Glucose levels are raised in the bloodstream as cortisol is released, increasing the use of glucose by the brain. It also increases the supply of substances that can repair damaged tissues.

In a fight-or-flight scenario, cortisol often curbs functions that may be non-essential. It alters the responses of the immune system and suppresses the digestive system, reproductive system, and processes of development. This complex natural alarm system often interacts with the regions of the brain that regulate mood, motivation, and fear. (2)  

After stress or tensions subside, cortisol, heart rate, blood pressure, and glucose levels should return to normal. 

What If Cortisol Levels Are Too High?

If you remain under too much stress, or your body produces too much cortisol, it can lead to many health problems, including:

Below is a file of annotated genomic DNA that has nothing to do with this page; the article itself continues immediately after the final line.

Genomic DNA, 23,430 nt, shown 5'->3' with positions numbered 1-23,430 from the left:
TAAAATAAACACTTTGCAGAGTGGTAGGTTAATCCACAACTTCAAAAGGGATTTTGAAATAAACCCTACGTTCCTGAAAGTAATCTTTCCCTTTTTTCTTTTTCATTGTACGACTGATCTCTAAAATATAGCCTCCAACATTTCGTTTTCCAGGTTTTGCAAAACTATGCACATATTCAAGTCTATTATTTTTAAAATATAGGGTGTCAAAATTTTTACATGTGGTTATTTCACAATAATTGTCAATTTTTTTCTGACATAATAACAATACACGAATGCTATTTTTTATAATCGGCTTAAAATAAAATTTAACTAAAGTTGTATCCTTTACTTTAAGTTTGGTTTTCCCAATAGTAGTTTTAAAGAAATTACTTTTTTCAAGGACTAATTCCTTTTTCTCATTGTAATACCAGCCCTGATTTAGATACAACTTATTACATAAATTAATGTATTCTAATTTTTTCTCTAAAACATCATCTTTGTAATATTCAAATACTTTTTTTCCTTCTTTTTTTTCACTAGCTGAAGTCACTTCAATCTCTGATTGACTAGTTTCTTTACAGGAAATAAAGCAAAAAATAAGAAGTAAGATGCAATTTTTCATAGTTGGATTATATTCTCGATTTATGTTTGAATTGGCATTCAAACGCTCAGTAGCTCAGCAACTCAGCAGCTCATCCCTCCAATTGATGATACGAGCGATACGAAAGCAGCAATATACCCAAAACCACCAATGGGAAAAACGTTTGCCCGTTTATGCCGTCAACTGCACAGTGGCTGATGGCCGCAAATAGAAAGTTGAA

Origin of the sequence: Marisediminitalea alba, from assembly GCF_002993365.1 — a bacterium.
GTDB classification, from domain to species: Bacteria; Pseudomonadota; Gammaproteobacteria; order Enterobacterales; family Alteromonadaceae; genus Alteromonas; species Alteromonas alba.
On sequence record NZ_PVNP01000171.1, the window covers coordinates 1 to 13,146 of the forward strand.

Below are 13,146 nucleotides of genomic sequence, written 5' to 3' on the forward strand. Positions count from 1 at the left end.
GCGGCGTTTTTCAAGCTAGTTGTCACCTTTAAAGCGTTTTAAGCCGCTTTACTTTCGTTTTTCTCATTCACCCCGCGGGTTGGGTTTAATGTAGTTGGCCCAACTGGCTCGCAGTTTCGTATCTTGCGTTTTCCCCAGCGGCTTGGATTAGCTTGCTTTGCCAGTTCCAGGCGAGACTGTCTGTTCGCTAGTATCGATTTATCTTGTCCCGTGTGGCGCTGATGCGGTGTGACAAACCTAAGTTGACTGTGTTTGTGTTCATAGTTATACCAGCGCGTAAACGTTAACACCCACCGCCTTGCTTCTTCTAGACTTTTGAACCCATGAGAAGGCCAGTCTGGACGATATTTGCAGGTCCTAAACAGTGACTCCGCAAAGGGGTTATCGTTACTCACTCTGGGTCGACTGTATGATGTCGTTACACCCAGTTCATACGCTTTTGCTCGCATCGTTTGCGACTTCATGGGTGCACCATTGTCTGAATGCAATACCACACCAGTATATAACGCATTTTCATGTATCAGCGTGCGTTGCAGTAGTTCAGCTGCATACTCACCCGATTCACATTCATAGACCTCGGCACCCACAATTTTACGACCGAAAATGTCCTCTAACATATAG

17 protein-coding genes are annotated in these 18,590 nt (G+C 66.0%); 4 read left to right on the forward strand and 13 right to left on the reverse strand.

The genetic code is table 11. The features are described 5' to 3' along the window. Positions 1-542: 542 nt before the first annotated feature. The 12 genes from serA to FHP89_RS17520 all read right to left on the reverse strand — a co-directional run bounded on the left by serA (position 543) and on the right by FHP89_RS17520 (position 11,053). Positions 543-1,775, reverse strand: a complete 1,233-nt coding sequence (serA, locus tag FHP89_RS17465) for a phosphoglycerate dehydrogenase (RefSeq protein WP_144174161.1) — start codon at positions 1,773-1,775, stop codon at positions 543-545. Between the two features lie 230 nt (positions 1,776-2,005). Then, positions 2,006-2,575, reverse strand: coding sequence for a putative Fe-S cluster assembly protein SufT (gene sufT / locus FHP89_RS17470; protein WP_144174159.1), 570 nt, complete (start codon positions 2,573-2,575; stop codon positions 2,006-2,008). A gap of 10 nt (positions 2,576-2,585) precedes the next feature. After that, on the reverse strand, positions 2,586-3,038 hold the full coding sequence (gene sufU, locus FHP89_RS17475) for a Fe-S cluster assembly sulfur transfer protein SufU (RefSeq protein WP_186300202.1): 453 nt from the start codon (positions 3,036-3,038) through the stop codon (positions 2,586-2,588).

• Anxiety and depression: Chronic, or long-term stress contributes to elevated hormones such as cortisol and decreased levels of serotonin and other brain neurotransmitters, including dopamine. This can lead to depression. (3)  
  • Migraines and headaches: Stress is believed to be a major trigger of headaches. Some studies have shown that relaxation after heightened bouts of stress actually triggered migraines on the subsequent day. The hormone cortisol, which rises during times of stress and also reduces pain, may contribute to the triggering of headaches during periods of relaxation. (4)  
  • Lack of sleep can increase levels of cortisol. Long periods of sleep deprivation can produce moderate to high amounts of cortisol and may lead to various health complications such as high blood pressure and type 2 diabetes. (5)  
  • Weight gain: Cortisol can increase appetite causing the body to store fat, which may lead to weight gain or obesity. (6)